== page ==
Posted on 15 Apr 2011
In a bipartisan effort, workers compensation reform became a reality in Montana on Tuesday as Governor Brian Schweitzer signed House Bill 334 into law.
The bill, sponsored by MT State Representative Scott Reichner, is the product of years of work completed by the Labor Management Advisory Council.
The bill originally favored the medical industry but as it went through the legislative process it was amended so that, in the end, both Democrats and Republicans supported the bill.
The law makes sweeping changes to the state’s workers comp system:
• Terminates medical benefits for permanent partial disability claims 60 months from the date of injury, but also allows an extension of the benefits upon review by a panel of doctors.
• Requires doctors to apply the sixth edition of the American Medical Association's “Guides to the Evaluation of Permanent Impairment” in rating impairments.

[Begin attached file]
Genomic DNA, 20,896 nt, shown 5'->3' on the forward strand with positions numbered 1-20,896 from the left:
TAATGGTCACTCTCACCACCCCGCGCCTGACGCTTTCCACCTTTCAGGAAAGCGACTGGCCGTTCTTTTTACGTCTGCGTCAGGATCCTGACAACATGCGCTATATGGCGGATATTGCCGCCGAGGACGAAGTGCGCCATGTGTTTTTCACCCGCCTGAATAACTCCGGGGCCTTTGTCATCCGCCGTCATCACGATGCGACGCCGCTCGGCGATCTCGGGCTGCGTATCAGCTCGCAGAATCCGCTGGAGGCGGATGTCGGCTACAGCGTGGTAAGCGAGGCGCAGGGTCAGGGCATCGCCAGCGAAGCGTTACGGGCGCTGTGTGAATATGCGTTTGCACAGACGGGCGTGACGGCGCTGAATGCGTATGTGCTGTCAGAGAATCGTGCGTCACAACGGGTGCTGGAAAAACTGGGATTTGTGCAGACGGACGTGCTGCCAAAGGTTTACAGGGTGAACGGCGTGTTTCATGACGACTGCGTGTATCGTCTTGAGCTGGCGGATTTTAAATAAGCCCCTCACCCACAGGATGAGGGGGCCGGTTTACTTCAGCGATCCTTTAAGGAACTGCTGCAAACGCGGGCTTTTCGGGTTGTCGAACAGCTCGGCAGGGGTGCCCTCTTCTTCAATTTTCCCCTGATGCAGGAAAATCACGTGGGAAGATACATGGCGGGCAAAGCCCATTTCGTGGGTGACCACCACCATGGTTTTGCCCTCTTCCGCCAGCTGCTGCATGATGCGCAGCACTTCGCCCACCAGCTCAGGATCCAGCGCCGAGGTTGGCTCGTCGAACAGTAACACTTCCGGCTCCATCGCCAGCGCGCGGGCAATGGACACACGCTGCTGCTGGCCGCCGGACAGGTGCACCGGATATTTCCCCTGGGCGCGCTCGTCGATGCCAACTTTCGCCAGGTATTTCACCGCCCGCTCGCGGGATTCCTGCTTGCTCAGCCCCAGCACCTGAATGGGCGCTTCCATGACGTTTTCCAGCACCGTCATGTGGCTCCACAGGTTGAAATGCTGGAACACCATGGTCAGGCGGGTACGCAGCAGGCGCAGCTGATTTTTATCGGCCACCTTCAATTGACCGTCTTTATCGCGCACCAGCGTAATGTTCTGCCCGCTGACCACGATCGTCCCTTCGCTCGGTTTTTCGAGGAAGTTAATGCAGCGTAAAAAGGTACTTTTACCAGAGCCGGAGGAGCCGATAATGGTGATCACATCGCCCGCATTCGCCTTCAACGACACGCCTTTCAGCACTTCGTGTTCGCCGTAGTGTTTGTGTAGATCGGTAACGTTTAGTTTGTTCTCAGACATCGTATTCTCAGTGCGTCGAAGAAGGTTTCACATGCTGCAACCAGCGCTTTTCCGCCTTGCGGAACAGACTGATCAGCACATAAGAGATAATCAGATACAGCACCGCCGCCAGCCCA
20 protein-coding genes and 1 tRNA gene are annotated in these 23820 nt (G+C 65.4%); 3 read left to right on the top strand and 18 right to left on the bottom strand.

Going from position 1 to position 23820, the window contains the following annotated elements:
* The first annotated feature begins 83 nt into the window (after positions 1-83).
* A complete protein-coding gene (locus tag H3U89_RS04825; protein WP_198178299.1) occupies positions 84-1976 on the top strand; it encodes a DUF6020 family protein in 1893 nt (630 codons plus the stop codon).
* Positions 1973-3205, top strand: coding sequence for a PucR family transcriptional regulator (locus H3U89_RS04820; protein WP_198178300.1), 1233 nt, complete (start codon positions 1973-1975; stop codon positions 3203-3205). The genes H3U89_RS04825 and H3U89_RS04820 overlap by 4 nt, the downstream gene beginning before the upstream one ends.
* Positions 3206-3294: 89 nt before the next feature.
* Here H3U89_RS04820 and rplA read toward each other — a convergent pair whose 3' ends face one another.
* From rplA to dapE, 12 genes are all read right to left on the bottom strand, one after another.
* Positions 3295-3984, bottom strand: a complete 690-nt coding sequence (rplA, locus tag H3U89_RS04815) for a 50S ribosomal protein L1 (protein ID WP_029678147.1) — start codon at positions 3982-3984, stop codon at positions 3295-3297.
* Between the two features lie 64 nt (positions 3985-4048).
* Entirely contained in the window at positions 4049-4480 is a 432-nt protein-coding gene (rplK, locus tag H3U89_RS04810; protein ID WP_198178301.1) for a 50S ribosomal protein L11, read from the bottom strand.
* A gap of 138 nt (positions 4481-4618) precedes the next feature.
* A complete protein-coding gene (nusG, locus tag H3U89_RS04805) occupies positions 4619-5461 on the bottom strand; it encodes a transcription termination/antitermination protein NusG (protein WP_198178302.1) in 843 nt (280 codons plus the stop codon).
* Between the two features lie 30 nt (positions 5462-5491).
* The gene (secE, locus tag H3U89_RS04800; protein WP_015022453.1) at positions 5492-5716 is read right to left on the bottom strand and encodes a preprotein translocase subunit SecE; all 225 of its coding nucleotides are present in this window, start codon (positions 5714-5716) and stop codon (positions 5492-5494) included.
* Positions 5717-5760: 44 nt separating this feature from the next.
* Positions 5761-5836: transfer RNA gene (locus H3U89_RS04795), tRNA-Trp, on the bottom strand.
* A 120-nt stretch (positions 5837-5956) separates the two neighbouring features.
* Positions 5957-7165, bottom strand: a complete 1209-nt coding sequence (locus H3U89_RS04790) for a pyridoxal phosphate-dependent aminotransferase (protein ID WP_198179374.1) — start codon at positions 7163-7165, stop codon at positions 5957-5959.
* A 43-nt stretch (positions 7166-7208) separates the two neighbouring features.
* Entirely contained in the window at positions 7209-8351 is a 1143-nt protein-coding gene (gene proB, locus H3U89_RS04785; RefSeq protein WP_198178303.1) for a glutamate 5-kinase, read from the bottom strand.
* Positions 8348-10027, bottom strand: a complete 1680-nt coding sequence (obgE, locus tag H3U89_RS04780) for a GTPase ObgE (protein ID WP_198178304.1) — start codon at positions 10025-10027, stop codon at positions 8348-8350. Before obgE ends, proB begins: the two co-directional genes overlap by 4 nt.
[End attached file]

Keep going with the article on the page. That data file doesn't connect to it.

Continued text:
• Limits employer liability for injuries occurring off the company’s premises, such as while a worker is performing personal business, on a break, or participating in social or recreational activities paid for by the employer.
• Freezes medical fee schedules from July 2011-June 2013 at rates that were in effect on Dec. 31, 2010.
• Allows insurance carriers to designate doctors.
Schweitzer noted, "This is a compromise. This says that a lot of people have worked together. It says the most important thing is to create jobs in Montana. To stop the businesses that are leaving Montana because we have a dysfunctional workman's comp system."
While labor and business still have some concerns over the bill, both parties say the bill will decrease work comp costs